New PC Build? Reuse Parts? You Must Test the PSU | Biden News


PSU, tested and ready to be put into a new build.

Your PSU is the foundation of your PC build, and testing your PSU, whether it’s brand new or recycled from an older build, is easy and inexpensive insurance against future problems.

Why Test Your Electronics Unit?

The obvious answer might be to simply make sure it works, and if it seems to work well, why bother?

The more nuanced answer is that unless your PSU fails to turn on or dramatically cracks, creaks, pops, or completely shuts itself down when it turns on, problems aren’t always immediately obvious.

Signs of failure, however, are not always so obvious. Sometimes the PSU will turn on, and the computer may even boot.

But things like unstable voltage on a certain connection will lead to irregular but persistent problems that are hard to explain, like blue screen of death crashes that only happen under very specific conditions.

If you don’t test your PSU, the source of those problems is almost impossible to detect otherwise.

When and How to Test Your Power Unit

Because of all the phantom problems that stem from an out-of-spec or failed PSU, there are some situations where we recommend testing the PSU by default.

If you’re putting a new PSU in your computer, it’s a perfect time to test it because it’s not even installed yet.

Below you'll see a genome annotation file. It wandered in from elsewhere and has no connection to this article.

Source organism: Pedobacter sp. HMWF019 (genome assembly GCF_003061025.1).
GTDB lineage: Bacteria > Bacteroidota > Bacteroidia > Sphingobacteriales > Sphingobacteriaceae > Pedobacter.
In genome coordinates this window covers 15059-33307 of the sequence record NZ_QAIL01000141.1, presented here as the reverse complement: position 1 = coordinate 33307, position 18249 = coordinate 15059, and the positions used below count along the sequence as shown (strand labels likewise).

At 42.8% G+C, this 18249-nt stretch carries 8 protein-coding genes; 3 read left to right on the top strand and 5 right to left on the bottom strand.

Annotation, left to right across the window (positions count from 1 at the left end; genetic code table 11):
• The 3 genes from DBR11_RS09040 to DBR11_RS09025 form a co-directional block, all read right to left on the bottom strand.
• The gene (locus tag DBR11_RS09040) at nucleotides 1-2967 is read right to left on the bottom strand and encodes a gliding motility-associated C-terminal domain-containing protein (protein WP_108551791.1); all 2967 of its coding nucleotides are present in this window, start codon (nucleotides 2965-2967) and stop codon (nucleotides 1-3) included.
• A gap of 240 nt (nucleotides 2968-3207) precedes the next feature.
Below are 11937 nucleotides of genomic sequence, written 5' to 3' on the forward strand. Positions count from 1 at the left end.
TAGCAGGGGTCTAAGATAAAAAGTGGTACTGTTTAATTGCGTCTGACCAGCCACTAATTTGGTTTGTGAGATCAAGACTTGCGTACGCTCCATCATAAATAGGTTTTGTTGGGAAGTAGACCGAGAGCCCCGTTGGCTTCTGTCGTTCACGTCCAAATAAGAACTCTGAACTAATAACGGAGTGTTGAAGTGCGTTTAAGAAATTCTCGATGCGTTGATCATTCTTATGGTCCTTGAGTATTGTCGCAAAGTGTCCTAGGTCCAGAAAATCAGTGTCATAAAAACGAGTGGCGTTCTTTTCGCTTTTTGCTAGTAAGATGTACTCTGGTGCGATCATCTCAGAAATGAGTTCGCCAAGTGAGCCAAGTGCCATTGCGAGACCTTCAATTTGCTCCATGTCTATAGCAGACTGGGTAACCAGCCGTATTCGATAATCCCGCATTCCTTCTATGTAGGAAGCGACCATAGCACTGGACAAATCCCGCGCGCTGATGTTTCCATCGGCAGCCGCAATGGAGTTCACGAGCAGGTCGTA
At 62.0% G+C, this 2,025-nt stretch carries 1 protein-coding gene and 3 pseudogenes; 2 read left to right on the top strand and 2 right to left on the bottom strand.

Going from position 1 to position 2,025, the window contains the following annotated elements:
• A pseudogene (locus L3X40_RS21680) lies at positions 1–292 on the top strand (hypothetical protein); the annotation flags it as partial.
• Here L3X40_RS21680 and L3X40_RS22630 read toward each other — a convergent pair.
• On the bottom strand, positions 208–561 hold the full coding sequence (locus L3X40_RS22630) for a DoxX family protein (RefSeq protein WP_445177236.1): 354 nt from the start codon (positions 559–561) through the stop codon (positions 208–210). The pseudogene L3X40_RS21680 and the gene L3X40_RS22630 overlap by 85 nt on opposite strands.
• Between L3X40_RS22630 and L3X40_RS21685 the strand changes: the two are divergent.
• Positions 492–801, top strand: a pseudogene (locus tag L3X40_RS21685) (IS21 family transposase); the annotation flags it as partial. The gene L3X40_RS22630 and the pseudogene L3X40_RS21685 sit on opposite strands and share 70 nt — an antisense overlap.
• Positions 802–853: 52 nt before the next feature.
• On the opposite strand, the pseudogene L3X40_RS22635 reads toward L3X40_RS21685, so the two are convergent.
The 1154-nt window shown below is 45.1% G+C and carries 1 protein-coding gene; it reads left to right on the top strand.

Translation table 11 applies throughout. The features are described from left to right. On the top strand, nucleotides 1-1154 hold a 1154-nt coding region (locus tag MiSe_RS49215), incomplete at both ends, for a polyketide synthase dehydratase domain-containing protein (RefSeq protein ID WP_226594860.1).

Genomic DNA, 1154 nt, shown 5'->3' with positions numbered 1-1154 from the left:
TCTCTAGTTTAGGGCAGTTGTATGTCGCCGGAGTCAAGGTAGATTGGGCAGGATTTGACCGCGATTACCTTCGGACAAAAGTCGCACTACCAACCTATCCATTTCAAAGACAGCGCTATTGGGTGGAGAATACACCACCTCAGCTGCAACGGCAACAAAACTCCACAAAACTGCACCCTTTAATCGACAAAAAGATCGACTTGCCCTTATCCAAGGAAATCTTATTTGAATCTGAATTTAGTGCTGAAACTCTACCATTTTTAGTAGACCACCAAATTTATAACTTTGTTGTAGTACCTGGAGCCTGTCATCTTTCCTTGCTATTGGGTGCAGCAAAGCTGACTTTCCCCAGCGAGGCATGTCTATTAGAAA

If you’re reusing your existing PSU in a new build, it’s worth testing it to make sure it performs as expected before sacrificing your new build to it.

It is also a good idea to test your power supply and all cables when using a modular power supply when you have new aftermarket cables or if you have unlabeled modular cables in your various parts. Modular cable ports and cabling do not have a universal standard, and you can damage your computer if you use the wrong cables with the wrong power supply.

Finally, if you’ve been tearing your hair out trying to solve a problem with your computer that doesn’t seem to have an actual identifiable solution, it’s probably time to test your PSU.

If you want to test it the simple way, you can do it with a PSU tester. PSU testers are great because they give you extra information and easy peripheral cable tests in a way that a digital multimeter can’t.

If you have a multimeter handy, however, it’s simple to test the electrical connector and the pins on most of the other connectors.

In short, it’s really simple to test a PSU if you know what to do and there’s no good reason not to. Catching a problem with the PSU before you put it in your build or fixing a problem with your existing PSU before it completely fails (and potentially takes other components with it) is a great way to avoid headaches.


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